I was surprised by her treatment of personal identity as a discrete phenomenon, because for me, identity had always been boundless, timeless, and in continual flux. One self with manifold manifestations. Labels were often convenient in specific contexts and discourse, but I never took them seriously unless others were using them to manipulate. In childhood, I was bullied and called “peewee” and “Tiny Tim” because I was small. Growing up, I ignored the warnings of my elders about “Jack of all trades, master of none.” To continually varying degrees, I was a passionate “artist” while I was making art, a gardener while gardening, a carpenter while building, and so forth.

My favorite example is the label “engineer.” At the end of my second year in college, I had just finished an intensive studio art program and had been accepted at a handful of art schools, but the economy was in a deep recession, and coming from a family with very limited financial resources, I was under crushing pressure to find a reliable career. My math and science skills enabled me to finish an engineering degree, although my heart wasn’t in it and I rebelled after graduation, rejecting job offers and becoming a vagabond and manual laborer, camping for a while in the hothouse environment of CalArts, broadening my horizons as an artist and playing in a band.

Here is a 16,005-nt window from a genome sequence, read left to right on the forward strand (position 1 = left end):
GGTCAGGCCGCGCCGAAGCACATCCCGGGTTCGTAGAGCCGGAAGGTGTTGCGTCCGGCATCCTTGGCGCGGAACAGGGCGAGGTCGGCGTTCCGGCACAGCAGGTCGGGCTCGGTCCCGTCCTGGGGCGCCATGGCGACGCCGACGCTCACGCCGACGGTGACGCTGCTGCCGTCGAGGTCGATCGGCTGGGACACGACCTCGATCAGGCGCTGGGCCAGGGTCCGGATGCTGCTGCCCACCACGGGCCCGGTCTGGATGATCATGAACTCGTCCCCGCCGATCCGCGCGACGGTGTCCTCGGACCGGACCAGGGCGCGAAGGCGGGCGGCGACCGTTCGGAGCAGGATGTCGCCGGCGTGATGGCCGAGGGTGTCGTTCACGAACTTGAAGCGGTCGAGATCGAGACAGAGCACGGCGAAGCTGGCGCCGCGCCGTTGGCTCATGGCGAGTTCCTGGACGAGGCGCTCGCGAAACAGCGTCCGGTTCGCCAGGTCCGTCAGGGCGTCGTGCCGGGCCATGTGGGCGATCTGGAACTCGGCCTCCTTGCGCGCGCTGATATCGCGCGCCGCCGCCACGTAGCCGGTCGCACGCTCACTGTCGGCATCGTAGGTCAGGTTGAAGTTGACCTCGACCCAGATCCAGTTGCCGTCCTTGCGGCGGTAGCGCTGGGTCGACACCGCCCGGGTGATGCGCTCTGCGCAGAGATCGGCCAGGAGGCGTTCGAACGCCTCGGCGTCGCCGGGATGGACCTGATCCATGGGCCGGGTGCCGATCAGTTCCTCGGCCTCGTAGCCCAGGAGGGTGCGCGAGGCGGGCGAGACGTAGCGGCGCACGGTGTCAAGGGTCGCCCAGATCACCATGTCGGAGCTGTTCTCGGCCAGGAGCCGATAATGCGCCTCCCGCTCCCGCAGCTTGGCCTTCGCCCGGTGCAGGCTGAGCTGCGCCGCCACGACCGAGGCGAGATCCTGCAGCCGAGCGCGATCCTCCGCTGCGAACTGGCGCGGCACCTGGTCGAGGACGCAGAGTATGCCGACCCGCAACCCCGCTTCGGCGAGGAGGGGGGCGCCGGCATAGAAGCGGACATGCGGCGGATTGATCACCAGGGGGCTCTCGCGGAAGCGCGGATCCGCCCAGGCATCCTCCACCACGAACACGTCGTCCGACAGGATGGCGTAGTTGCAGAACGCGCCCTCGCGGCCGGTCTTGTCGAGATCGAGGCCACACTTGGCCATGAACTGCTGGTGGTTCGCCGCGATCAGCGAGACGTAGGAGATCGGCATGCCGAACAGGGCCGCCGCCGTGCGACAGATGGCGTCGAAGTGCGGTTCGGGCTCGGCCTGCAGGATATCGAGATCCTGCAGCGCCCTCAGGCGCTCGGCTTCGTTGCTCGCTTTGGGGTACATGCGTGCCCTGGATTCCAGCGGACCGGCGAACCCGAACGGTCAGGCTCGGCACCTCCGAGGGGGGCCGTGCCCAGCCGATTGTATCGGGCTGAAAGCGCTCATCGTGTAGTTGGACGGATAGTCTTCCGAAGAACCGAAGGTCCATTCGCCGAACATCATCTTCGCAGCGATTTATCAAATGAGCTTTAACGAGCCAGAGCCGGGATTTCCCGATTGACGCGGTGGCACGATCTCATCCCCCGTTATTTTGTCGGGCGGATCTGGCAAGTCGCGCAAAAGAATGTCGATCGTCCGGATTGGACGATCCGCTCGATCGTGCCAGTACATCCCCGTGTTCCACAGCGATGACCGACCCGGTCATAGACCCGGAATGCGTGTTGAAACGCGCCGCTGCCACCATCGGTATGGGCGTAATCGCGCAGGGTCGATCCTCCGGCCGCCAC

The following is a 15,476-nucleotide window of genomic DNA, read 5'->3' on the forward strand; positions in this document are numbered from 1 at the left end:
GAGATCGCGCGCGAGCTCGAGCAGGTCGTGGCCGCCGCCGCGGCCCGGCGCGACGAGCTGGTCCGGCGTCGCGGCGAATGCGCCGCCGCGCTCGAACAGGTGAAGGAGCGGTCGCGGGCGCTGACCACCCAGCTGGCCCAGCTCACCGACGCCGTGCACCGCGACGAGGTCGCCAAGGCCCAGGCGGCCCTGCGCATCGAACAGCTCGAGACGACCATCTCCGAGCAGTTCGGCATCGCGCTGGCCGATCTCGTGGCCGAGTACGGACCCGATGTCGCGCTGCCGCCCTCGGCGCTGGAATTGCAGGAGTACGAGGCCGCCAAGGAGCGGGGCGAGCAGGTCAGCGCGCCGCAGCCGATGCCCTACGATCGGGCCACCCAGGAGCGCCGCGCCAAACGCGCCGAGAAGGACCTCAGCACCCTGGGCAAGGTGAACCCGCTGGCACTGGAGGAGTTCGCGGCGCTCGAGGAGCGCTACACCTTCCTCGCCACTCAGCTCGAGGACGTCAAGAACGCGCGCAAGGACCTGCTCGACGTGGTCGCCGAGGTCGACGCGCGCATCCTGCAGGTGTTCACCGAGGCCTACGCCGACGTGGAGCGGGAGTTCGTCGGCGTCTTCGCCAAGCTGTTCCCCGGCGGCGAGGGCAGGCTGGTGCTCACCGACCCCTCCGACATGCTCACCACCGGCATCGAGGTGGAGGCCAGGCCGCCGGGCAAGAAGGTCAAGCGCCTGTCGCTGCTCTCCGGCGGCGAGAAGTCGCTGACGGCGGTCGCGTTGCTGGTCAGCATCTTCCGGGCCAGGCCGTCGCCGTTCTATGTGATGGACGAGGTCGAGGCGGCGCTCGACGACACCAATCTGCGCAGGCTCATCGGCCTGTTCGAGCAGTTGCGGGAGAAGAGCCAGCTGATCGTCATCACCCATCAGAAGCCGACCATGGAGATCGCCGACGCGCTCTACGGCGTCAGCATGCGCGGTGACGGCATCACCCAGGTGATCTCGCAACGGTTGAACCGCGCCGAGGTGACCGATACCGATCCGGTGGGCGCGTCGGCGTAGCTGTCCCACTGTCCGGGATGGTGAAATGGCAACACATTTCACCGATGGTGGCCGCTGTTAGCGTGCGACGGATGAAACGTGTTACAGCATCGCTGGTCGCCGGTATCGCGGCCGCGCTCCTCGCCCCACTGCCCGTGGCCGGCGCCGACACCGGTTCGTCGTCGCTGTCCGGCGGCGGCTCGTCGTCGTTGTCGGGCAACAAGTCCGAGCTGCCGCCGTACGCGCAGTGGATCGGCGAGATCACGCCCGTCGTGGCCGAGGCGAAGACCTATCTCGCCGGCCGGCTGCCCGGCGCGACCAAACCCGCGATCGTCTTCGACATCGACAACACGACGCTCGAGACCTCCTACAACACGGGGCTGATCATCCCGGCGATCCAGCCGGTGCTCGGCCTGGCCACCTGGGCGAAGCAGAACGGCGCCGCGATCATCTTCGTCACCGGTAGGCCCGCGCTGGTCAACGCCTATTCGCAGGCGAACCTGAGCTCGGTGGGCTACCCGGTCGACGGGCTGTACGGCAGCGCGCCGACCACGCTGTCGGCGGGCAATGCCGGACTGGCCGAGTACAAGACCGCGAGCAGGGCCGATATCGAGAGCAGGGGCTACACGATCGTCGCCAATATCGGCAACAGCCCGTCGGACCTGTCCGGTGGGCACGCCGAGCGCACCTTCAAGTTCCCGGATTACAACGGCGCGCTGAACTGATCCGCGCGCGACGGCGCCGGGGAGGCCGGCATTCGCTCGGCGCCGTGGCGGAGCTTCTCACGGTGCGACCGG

Desperate for financial security, I did eventually take a day job at an engineering firm, but only worked as an engineer for two years before moving into a part-time administrative position that allowed me to put most of my time and energy into the arts. Even so, I kept quitting, going broke, and begging to be rehired. That, and my education, are now decades in the past, and I could never resurrect that tentative beginning of an engineering career without going back to school. My expertise consisted of book learning that was quickly and carelessly forgotten.